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Re: respiratory turbinates



In message <199609111623.LAA17785@juliet.ucs.indiana.edu>,
nking.ucs@smtp.usi.edu writes

>This information may be from an article published in Science (v. 273, 30 
>August, 1996, p. 1204-1207), by J. A. Ruben, W. J. Hillenius, N. R. 
>Geist, A. Leitch, T. D. Jones, P. J. Curie, J. R. Horner, and G. Espe 
>III, entitled The Metabolic Status of Some Late Cretaceous Dinosaurs.

One thing the authors did not comment upon is the level of oxygen in the
inspired air. A higher level of ambient oxygen would require a lesser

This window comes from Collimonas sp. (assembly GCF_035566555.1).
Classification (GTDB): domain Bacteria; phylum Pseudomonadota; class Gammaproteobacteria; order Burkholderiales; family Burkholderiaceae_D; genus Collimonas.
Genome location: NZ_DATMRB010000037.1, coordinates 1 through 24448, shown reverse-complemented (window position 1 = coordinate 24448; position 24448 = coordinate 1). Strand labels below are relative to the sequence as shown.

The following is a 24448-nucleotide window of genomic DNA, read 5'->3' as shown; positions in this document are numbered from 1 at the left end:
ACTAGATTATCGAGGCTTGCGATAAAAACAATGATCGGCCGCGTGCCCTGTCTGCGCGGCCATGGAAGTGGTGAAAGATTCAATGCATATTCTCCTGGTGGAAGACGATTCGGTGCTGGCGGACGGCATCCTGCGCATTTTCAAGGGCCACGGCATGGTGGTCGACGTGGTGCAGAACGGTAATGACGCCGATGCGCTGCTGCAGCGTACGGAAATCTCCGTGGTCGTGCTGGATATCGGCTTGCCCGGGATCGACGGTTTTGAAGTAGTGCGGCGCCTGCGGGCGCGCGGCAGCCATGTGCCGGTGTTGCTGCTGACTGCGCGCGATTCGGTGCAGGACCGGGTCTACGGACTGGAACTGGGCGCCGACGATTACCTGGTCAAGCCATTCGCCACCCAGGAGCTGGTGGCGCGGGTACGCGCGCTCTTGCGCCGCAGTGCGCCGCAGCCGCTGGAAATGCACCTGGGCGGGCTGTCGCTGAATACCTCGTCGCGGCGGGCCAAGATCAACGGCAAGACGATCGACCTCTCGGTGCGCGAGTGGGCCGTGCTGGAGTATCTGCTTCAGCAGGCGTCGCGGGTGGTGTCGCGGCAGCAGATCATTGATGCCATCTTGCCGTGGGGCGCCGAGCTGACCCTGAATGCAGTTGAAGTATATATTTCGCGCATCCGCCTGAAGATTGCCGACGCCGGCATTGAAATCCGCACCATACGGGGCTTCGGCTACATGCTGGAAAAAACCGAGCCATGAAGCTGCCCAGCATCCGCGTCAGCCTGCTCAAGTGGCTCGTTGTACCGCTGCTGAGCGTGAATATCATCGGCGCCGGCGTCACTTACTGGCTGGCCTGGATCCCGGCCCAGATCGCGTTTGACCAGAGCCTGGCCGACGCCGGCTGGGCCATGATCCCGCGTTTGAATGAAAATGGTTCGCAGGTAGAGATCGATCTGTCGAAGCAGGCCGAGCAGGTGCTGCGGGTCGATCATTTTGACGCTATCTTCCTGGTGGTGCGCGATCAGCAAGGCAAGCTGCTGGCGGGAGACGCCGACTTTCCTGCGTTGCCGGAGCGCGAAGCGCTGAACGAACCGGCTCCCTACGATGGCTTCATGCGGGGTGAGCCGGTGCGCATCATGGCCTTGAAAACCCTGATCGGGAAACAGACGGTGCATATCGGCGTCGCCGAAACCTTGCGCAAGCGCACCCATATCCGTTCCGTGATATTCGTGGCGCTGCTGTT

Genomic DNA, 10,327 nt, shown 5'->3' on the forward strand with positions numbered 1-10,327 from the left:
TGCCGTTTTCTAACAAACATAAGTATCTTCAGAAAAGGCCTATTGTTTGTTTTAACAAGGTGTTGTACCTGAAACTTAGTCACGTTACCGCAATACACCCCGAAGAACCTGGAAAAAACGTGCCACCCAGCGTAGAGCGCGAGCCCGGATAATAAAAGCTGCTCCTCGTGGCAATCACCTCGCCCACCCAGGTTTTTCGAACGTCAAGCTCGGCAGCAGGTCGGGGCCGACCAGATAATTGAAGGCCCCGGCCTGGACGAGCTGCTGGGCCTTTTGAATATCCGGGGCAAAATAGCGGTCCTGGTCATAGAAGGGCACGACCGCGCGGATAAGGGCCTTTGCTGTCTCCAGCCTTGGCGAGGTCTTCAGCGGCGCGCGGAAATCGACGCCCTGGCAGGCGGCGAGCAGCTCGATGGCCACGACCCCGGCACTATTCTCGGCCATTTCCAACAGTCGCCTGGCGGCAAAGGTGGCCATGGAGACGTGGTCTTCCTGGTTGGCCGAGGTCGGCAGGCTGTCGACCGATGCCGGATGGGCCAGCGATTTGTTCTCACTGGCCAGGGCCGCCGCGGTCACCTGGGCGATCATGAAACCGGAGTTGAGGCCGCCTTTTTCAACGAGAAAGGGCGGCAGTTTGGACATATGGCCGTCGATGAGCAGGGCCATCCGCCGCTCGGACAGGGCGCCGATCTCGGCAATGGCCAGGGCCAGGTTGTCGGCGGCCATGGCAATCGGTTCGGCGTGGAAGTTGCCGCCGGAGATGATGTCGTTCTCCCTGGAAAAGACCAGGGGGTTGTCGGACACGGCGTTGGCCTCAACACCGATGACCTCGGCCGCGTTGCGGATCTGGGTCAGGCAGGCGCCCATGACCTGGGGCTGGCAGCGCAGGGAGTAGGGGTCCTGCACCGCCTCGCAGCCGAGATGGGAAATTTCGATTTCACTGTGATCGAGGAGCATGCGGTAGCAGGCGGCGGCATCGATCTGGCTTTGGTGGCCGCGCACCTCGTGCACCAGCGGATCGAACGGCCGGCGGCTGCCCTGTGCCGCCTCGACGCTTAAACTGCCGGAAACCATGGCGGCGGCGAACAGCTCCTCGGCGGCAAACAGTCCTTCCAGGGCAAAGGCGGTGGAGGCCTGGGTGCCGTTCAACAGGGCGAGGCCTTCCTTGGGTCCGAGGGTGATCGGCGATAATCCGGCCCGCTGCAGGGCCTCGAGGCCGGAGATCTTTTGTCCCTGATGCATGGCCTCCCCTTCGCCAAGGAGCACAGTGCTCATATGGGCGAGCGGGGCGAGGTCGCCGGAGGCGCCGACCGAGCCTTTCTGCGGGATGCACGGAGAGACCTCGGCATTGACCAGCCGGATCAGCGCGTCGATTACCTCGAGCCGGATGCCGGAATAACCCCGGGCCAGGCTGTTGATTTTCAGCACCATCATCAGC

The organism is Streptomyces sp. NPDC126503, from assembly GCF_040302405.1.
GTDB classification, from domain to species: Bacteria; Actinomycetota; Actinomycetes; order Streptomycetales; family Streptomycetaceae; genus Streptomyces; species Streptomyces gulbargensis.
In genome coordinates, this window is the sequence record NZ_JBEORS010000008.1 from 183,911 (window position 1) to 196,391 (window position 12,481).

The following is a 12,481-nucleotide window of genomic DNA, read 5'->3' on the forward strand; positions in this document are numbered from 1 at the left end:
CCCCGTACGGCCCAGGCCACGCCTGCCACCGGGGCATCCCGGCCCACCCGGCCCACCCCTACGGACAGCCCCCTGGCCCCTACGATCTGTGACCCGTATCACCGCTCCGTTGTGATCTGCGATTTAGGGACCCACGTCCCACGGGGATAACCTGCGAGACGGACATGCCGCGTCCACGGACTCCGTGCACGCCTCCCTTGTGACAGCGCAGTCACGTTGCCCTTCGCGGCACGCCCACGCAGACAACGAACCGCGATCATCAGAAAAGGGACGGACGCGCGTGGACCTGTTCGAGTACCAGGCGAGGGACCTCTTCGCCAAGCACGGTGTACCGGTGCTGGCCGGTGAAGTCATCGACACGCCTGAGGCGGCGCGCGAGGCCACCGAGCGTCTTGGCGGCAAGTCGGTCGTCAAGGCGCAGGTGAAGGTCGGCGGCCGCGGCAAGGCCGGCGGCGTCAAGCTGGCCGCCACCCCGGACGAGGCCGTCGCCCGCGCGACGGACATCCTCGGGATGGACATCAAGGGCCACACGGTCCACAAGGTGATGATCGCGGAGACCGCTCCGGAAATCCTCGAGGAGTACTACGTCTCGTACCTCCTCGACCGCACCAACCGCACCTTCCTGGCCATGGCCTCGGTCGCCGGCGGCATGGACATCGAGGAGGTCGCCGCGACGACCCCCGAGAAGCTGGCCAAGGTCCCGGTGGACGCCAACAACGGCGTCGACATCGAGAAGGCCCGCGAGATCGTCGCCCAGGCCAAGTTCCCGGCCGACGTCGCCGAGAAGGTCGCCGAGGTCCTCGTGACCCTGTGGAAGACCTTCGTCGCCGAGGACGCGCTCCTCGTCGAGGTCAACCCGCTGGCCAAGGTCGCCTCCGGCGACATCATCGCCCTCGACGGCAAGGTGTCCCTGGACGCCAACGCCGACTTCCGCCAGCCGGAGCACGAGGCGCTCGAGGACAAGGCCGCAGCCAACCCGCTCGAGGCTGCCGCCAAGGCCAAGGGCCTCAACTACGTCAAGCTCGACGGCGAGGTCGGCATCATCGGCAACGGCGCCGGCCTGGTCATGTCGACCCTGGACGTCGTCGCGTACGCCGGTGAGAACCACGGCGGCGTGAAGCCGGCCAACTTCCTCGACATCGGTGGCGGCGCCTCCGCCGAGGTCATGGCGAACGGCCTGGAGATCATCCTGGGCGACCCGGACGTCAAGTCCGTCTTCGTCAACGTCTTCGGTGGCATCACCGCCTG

amount of air to be inhaled, thus a narrower nasal passage would be
compatible with a higher metabolic rate. Several papers suggested that
the level of oxygen in the ambient air was higher (up to 32%) at various
times in the Mesozoic period (for a review see Holland H D, Origins of
breathable air, Nature 1990; 347: 17). I wonder whether this have had a
bearing on the size and structure of the nasal passages of the Mesozoic
animals.  

Gautam Majumdar                 gautam@majumdar.demon.co.uk